Wednesday, October 9, 2013
Bill O'Reilly's Killing Jesus
Bill O'Reilly's Killing Jesus is gonna be a bestseller.
He's the #1 talking head on TV and he's got a bunch of other bestsellers under his belt already.
I cannot relate; but I did read the book.
Three confessions before getting to the book.
1. I often agree with him.
2. I often tire of him often yelling at guests and often demeaning anyone who doesn't agree with him about almost anything.
3. I haven't read any reviews; expecting his idolaters to drool and his demonizers to ridicule.
He's sooooooo popular.
He's sooooooo unpopular.
He seems to symbolize America's ideological bipolarity.
I often like what he says.
I often dislike how he says it.
O.K., that was redundant.
Kinda like the content of the book.
Not a lotta new stuff.
Strangely, then, I'm surprised by feeling rather, uh, positive about the book.
It wasn't what he said/wrote.
It's how he said/wrote it.
I guess my reaction to him as a writer contradicts my reaction to him as a talking head.
Neither has stopped me from reading and listening.
Getting to the book more than the man, he and very much of a sidekick Martin Dugard have an engaging way of writing; obviously, everything from their noodles has outsold anything that I've ever written by a trillion to one.
It's like President Obama.
The President's critics, like O'Reilly's demonizers, gotta admit he's/he's riding high in the popularity polls...period.
It's hard to argue with sales.
The first thing that strikes me about the book is the same thing that strikes me about Mr. Bill on TV; while claiming to be fair and balanced, it ain't that hard to figure out which way he's leaning. In the book, for example, he makes this claim: "Martin...and I are both Roman Catholics who were educated in religious schools. But we are also historical investigators and are interested primarily in telling the truth about important people, not converting anyone to a spiritual cause. We brought this dedication and discipline to Abraham Lincoln and John F. Kennedy, and in these pages we will do the same with Jesus of Nazareth." But then here's how he closes the same paragraph: "By the way, both Lincoln and Kennedy believed Jesus was God."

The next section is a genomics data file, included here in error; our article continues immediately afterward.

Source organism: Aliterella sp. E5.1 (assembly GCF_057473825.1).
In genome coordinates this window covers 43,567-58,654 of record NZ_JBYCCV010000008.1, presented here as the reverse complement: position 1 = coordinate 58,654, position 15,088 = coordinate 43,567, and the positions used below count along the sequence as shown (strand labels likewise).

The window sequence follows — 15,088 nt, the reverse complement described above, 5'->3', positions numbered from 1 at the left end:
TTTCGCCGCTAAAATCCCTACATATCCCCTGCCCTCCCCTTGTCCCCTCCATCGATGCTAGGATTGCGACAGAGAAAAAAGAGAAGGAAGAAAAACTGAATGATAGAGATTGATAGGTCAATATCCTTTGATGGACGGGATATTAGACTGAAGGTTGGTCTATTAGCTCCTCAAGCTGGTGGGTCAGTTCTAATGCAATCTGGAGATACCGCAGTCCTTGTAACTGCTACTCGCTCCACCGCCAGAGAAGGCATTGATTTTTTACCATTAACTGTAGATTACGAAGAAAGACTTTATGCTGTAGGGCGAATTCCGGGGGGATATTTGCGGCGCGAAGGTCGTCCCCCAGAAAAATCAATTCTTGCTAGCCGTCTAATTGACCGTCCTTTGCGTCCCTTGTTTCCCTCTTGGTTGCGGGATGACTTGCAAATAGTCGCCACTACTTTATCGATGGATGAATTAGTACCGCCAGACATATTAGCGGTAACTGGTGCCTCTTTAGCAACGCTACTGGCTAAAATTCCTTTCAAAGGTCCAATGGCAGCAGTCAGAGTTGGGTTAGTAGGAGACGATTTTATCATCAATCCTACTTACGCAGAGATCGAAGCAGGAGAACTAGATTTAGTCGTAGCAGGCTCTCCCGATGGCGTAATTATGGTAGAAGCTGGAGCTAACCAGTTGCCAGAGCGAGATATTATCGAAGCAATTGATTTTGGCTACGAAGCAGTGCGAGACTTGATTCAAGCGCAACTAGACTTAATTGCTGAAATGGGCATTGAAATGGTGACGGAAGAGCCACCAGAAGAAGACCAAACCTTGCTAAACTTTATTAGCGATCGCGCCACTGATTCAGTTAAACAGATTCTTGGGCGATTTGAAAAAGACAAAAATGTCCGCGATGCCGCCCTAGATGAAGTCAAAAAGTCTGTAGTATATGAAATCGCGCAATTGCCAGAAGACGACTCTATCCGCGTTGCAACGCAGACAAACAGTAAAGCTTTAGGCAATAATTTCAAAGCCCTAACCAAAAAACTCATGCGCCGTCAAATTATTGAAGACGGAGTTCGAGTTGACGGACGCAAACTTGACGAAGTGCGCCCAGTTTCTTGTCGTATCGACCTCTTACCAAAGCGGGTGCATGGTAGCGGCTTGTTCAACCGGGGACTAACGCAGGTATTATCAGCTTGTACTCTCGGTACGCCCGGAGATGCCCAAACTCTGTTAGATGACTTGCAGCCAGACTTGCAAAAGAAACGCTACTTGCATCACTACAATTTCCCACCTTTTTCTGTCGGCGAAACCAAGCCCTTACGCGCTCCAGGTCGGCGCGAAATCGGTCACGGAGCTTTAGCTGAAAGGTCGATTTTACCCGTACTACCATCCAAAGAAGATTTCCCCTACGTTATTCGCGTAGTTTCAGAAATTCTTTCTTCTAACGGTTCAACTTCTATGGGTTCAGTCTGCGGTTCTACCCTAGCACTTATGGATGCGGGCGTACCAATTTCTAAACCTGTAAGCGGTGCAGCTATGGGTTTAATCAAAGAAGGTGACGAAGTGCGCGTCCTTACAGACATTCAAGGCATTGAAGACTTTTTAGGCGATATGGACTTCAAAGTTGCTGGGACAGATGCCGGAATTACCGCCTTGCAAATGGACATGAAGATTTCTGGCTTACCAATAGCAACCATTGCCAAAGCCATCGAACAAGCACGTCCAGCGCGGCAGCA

Of course, I have no problems with that because I share that faith.
Actually, while there's nothing really new in the book when it comes to the main story, the most compelling and recommending parts of the book relate to their traditio-historical research which is laudably clear, concise, and, from what I know, accurate. They provide excellent traditio-historical context for their summary of the story; remaining remarkably in harmony with the Biblical account.
Maybe it's my current OCDishness buuuuuuut I really like how they captured Jesus' contempt for clergy in a Matthew 15 and 23 kinda way with parallels to their successors; or, in my estimate, the neo-Pharisees and neo-Sadducees of too many of today's churches.
My only notable criticism is they don't seem to share Paul's 1 Corinthians 15 insistence on Jesus' resurrection as the cause of His renown not to mention saving Lordship: "Whether or not one believes that Jesus rose from the dead, the story of his life and message achieved much greater status after his crucifixion." Buuuuuuut then, again, exposing his/their bias, which, again, I like, he says in the same afterword, "After the crucifixion, the disciples underwent a radical shift in behavior. They were quite positive that they had seen a resurrected Jesus and soon went out into the world and fearlessly preached his message." In other words, ya can take the historian out of the believer but ya can't take the believer out of the historian!
Excellent...like the book!
What I really, really, really like about the book is the renown of its primary author Bill O'Reilly.
Again, he is the most renowned/watched/read TV talking head and best-selling author of our day.
That means he just may draw the kinda attention to Him that could save...
Annnnnnnd that's not just a history lesson!
That's a fact!
Blessings and Love!